We’re in the heart of the first quarter of 2017, and the year has been anything but dull. Are estimates for what’s been predicted for 2017 coming true? We decided to check on some of the predictions global brand consulting and design firm Landor Associates
made in its Trench Watch 2017
report. We asked Stuart Sproule
, Landor’s North American president, to elaborate on what exactly he expects these trends to look like. Are they coming true? You be the judge.
Q: “Kidulting.” Is this a fad, and if so how far should brands go in embracing it? How risky is it to cater to millennials wanting to recapture childhood experiences? Is there a chance it will blow over quickly while campaigns are still being developed, or get some kind of blowback from people who don’t like the concept?
A: Kidulting isn’t a fad, it’s a fundamental mindset shift. Millennials are growing up and dealing with new responsibilities (something common to previous generations) in a way that is far more communal than ever before. Instead of quietly coping with difficulties, millennials are outwardly voicing their struggles and actively rebelling against aspects of adulthood. Kidulting is a means of counteracting adult responsibilities by letting millennials find mental space to cut loose.
Kidulting is also more than mere nostalgia, and campaigns that solely focus on connecting millennials with their past will likely have a shorter shelf life. The longevity of kidulting comes from taking modern struggles, new interests and recent technology and combining them with a little bit of childhood fun. As with anything, there will always be a certain proportion of the population that isn’t a huge fan, but the popularity of kidult-focused activities speaks for itself about its broad appeal.
Q: Do you know of any big augmented reality initiatives that are coming using this technology that look to be game changers?
A: GE recently announced its plan to implement AR in the manufacturing of some of its complex machinery components such as gas turbine nozzles. The technology will allow workers to superimpose computer-generated images onto the factory floor and help them obtain precise measurements. Another example is CastAR, a Silicon Valley start-up, which will be launching a very interesting augmented reality entertainment platform in 2017. With the vast possibilities available, the opportunities for both B-to-B and B-to-C companies are enormous.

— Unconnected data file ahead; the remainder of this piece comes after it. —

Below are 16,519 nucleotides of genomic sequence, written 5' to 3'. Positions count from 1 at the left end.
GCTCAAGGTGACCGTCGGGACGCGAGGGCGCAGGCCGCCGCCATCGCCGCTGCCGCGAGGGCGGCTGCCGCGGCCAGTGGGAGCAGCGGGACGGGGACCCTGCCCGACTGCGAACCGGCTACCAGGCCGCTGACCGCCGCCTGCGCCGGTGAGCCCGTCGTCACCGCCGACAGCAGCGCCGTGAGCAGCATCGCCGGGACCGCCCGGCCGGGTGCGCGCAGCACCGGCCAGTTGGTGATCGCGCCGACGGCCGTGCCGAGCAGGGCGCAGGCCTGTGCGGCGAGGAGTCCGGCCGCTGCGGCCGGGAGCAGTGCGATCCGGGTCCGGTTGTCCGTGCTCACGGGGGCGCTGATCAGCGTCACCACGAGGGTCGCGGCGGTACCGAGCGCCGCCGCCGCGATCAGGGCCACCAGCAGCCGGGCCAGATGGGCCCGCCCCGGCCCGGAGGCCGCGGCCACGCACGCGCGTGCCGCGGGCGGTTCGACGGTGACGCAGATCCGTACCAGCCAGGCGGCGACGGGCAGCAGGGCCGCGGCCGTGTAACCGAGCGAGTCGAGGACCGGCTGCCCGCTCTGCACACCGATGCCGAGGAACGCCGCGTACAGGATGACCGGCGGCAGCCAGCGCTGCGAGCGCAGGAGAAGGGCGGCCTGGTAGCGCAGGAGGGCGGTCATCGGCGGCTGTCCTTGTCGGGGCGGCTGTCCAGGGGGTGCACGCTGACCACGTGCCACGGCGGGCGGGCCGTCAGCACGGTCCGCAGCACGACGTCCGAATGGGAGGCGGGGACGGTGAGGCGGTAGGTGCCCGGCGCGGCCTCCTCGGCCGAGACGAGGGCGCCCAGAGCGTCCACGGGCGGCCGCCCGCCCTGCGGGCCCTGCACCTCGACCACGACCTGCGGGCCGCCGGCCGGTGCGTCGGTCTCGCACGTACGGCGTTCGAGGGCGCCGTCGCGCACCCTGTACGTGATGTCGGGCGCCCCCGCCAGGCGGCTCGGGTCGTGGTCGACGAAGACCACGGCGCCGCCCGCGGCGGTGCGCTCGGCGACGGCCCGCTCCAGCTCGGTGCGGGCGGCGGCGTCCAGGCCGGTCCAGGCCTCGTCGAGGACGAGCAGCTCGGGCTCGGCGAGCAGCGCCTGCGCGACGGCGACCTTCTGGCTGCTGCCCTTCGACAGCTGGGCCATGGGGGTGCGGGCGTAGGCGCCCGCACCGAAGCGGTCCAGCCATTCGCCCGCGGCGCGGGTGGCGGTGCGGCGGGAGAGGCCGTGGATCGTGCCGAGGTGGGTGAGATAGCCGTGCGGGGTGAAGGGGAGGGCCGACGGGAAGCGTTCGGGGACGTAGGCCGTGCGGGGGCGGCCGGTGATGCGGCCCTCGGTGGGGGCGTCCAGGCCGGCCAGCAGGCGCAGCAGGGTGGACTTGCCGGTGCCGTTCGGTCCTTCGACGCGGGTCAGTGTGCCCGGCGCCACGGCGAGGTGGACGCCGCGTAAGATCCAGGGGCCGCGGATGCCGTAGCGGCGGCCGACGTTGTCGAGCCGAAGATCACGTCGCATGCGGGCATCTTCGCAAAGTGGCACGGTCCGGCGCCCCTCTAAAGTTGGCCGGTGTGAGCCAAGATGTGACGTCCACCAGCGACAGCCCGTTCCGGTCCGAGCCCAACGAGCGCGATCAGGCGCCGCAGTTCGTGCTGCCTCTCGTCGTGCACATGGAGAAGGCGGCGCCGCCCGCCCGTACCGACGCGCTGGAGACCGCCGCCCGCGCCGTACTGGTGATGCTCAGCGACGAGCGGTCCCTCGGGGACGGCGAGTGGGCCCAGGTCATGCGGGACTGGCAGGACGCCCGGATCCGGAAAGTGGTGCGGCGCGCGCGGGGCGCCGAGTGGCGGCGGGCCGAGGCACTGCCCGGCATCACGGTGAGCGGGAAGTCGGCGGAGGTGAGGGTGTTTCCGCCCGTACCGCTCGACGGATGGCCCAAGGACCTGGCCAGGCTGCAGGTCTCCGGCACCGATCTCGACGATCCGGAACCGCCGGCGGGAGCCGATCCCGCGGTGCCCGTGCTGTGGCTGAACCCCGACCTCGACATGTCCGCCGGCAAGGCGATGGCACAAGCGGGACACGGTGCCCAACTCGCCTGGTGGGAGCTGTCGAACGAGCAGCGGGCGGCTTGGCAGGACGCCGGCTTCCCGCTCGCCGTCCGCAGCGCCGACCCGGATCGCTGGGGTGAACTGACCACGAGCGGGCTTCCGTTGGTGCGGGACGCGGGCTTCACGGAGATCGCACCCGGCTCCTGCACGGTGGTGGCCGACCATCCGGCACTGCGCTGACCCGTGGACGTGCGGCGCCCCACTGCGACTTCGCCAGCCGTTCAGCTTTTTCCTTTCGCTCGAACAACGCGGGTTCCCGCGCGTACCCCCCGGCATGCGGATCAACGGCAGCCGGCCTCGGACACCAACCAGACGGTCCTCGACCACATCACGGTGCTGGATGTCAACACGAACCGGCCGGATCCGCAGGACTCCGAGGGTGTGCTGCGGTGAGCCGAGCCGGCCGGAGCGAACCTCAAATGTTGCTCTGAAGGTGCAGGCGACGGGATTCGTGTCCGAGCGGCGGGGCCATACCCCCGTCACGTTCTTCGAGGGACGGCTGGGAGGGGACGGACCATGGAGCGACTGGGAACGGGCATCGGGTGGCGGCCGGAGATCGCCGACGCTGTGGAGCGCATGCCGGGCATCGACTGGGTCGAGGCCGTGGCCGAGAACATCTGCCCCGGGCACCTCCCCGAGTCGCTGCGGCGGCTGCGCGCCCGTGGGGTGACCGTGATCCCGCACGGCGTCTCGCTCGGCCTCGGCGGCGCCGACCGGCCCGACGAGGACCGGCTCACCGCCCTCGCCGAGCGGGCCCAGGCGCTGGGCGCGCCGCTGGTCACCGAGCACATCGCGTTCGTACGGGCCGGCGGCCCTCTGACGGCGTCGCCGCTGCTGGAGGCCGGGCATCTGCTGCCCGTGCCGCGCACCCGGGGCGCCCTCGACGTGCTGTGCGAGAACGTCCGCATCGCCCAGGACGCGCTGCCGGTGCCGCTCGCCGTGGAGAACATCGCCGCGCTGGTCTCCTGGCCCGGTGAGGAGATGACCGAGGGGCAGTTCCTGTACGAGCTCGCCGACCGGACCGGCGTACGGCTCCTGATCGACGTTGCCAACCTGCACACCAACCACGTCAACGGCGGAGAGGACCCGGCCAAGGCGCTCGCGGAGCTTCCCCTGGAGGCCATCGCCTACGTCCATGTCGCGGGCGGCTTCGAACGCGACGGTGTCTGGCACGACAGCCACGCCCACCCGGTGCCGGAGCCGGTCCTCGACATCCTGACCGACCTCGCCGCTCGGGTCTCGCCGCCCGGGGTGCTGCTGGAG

Q: Landor predicted almost every industry will begin using chatbots to streamline communications with customers and employees. It seems like there’s a big trend toward presenting as much as possible remotely and with tech assistance. How should creatives, not tech people, take advantage of these trends?
A: For designers, AR, VR and chatbots present a huge opportunity because they are entirely new platforms and mediums for creativity. With AR and VR, designers have the ability to actually create new environments and universes, letting them abandon the constraints of reality in favor of a world without predefined rules. This means that designers can take risks and test out ideas in ways they can’t on client work or in their day-to-day assignments. With chatbots there is an opportunity to take design beyond the visual, branding everything from voice and tone to word cadence and inflection. The auditory will start to leave its own mark much as colors, typography, or symbols do in visual design work.